Old sailor still spry
A WWII medal of honor winner returns to Kaneohe
GEN. DOUGLAS MACARTHUR famously said that old soldiers never die, they just fade away. What do old sailors do? Dissolve? At 97, John Finn seems unlikely to do either.
"What a tough old bird!" an admirer blurted out Tuesday, shaking the hand of his hero. Finn laughed delightedly.
The Medal of Honor awardee recently returned to the scene of his heroism 65 years ago, the old seaplane ramp at Marine Corps Base Hawaii, which in 1941 was Kaneohe Naval Air Station. Let's just quote the actual medal citation:
"For extraordinary heroism, distinguished service, and devotion above and beyond the call of duty. During the first attack by Japanese airplanes on the Naval Air Station, Kaneohe Bay, on 7 December 1941, Lieutenant Finn promptly secured and manned a 50-caliber machine gun mounted on an instruction stand in a completely exposed section of the parking ramp, which was under heavy enemy machine-gun strafing fire. Although painfully wounded many times, he continued to man this gun and to return the enemy's fire vigorously and with telling effect throughout the enemy strafing and bombing attacks and with complete disregard for his own personal safety. It was only by specific orders that he was persuaded to leave his post to seek medical attention. Following first-aid treatment, although obviously suffering much pain and moving with great difficulty, he returned to the squadron area and actively supervised the rearming of returning planes. His extraordinary heroism and conduct in this action were in keeping with the highest traditions of the United States Naval Service."
Finn was an older man even in 1941, a veteran aviation ordnanceman who had seen first-hand Japanese depredations in China. He's the oldest surviving Medal of Honor winner, and the only one of 15 awardees at Pearl Harbor still alive. (All 15 went to U.S. Navy personnel.)
A chief petty officer in 1941, he retired in 1956 as an officer and still lives on his ranch near San Diego. The military base at Kaneohe has a large building named after him, and when Finn and several other Kaneohe Pearl Harbor veterans visited, it emptied out as sailors and Marines queued up to shake his hand.
"A great breed that one day will be gone," said one man standing off to the side, marveling at the scene. He turned out to be Finn's son Joe, visiting the base for the first time.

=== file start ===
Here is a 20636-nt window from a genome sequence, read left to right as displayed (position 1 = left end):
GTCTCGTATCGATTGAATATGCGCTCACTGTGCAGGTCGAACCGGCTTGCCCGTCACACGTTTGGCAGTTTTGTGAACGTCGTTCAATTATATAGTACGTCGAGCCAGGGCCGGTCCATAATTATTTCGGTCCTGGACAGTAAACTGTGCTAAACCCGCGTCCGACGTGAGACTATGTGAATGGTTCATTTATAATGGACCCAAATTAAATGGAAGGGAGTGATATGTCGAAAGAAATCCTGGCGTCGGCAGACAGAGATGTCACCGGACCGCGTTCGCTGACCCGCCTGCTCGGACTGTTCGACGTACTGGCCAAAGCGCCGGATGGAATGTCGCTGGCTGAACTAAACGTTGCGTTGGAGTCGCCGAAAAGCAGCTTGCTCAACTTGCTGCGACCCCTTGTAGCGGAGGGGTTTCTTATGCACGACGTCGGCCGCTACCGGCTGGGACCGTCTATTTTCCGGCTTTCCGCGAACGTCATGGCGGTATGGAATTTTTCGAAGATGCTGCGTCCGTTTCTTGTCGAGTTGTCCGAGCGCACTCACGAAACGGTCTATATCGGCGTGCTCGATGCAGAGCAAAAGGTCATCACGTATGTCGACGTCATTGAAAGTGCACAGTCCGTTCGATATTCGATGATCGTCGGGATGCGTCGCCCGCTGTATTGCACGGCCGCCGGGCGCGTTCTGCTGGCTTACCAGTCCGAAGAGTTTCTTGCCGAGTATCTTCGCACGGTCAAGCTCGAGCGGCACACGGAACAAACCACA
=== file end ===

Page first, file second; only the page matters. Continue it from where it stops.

"Well, I've heard about Kaneohe Bay my whole life. Dad often had his Navy friends over and they'd sit around the table and talk about the war, but no gory stuff. I knew about the Medal of Honor, but he never talked about it much. The stories they told were all humorous. They didn't like talking about the awful stuff that happened.
"Like, he was describing the attack and one ordnanceman was firing back at the Japanese with a shotgun. He kept scampering here to there looking for a place to hide and finally backed into a big pipe. But when he fired his shotgun, it like to have blown his ears out. They laughed and laughed over that one."
At that moment, there was a burst of laughter from the Finn Building lobby, which has a bust of Finn mounted on the wall.
"I bet you he'll be back when he's 105!" said Joe Finn.
Navy Chief Lyle Eagle had been assigned as Finn's escort at the 2001 reunion, and was happy to see him again.
"He's like walking naval history," said Eagle. "And he's such a character. At the 60th reunion, he said he always needs a woman to help put the Medal of Honor around his neck, and when my wife helped him do that, he gave her a big hug. 'I've been getting grab-ass all these years, thanks to this medal!' he said."
At the corner of a gigantic Kaneohe hangar, Finn points to a modest metal door.
"Right through there -- my favorite stairwell in the world," he says. "I hid in there whenever the planes were shooting directly at me. The base was so new you could smell the new cement under there."
A dozen yards away, a scab of newer cement covers a bomb crater, and shrapnel scars spider-web away from the impact point. Finn points up at the sky.
"I could actually see the bombs falling. Hard to believe. But down they came. Then the Zeros circled around and began shooting up the ramp."
He ducks into the building again, through the same door, 65 years later, and seems to know exactly where the crew chiefs will be hanging out inside.
Petty Officer 1st Class Ivan Cruz, an aviation ordnanceman, is grinning from ear to ear. "I tried to meet him several times before, when he came to the base, but I always missed out. I had to shake his hand."
"Because," Cruz explains, "John Finn is a hero to every aviation ordnanceman in the Navy, and always has been."
Chief Erik Rhodes shakes Finn's hand and the two commiserate about how long it takes to get promoted in this man's Navy.
"Aw, hell," says Finn. The horror of war is long behind him, but the pride of serving in the Navy still fills him. "I was a seaman when I started, and I'm still a seaman at heart. At least, what's left of me."